Managing the DeFi equivalent of ‘total value locked’ (e.g. to a blockchain) requires the same level of automation as traditional AUM (assets under management) with respect to threat identification (and response) and automated investigations processes. Product issuers have to consider how to continually apply and comply with FATF and OFAC obligations, not as an afterthought or event response but as a seamless, integrated activity. For example, Pyctor, incubated under ING Labs and now part of the GMEX Group, has a distributed, open-source model for FATF compliance and AML validation, driven by a two-layer blockchain; another example of TradFi, DeFi and CeFi convergence. Industry consensus is that there simply isn’t enough data around decentralised processing and a lack of clarity on exactly what data needs to be captured and how. The particular challenge for decentralised finance is the fact that non-custodial wallets and smart contracts manage the activity in the transaction lifecycle intrinsically; there are no single counterparties. Regulators in a number of jurisdictions are pushing back on this point, asserting that even in a decentralised transaction there will be developers and/or a governance structure that point at a single entity, set of entities or individuals. Resolving this challenge requires a mix of technology and policy and, where governance of digital assets are encoded, the lines get more blurry – it’s not yet entirely clear how policy makers will insert themselves into the process.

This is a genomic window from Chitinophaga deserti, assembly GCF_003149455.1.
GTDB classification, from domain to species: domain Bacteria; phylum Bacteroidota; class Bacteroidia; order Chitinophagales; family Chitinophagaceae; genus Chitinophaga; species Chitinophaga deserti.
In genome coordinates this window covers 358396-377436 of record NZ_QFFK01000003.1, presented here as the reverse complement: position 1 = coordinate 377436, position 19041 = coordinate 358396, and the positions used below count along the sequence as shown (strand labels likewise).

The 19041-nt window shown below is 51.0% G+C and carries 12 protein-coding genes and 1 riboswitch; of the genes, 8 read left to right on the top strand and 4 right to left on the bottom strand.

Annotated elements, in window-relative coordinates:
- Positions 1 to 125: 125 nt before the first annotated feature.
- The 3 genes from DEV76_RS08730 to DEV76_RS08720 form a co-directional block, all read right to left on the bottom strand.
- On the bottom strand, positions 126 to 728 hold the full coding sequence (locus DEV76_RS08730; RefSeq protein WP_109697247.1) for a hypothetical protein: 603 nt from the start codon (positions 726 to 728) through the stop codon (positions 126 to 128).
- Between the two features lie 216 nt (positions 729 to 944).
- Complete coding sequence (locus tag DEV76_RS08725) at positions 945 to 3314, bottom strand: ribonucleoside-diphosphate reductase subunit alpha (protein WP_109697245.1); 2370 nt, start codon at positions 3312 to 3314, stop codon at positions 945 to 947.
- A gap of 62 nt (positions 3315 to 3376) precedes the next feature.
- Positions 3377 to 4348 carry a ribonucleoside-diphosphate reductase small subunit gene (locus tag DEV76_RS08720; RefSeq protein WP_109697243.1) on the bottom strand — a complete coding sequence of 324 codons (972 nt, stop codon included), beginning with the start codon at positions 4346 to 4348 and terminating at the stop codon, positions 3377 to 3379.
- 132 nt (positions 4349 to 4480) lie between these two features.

There’s still a lot of work to do until the first institution is ready to announce that it is putting 20% of its assets under management on a distributed ledger; although, with asset management firms such as Abrdn, Alliance Bernstein, Franklin Templeton Blackrock, Fidelity, Statestreet and KKR all expressing interest in digitising funds, maybe we are closer than we think? True industry convergence requires a multi-pronged approach; from self-regulation to security, and pre-emptive action to fill gaps in understanding of where (potentially illicit) fund movement occurs, and from whence it originates before hitting an exchange (centralised or decentralised). Beyond that, we need to remove friction and enable market participants to quickly create product offerings and test market opportunities. A robust HyFi infrastructure can help unlock this potential, offering the ability to enter new regions and territories to comply with local requirements and regulations, to test new strategies and products in a commercially viable way and to take a more granular approach to risk identification. A HyFi approach will also ensure that many institutions, which want access to the digital assets but don’t want to run blockchain nodes and don’t want to be on chain, can do so by integrating into their existing systems using APIs – meanwhile digital asset infrastructure savvy institutions can utilise their chosen blockchain driven approach and have a combination of both.

Looking to the future, banks and institutions should be focused on how to ingrain new digital technologies within much-needed infrastructure modernisation to support an increasingly competitive commercial environment. The fantastically successful, pioneering AWS/Amazon DeFi model and mindset – experiment with real assets, take chances, develop more, more proactively without undue risk and cost – is a great example that should be adopted by the financial industry with respect to embracing digital technologies and assets.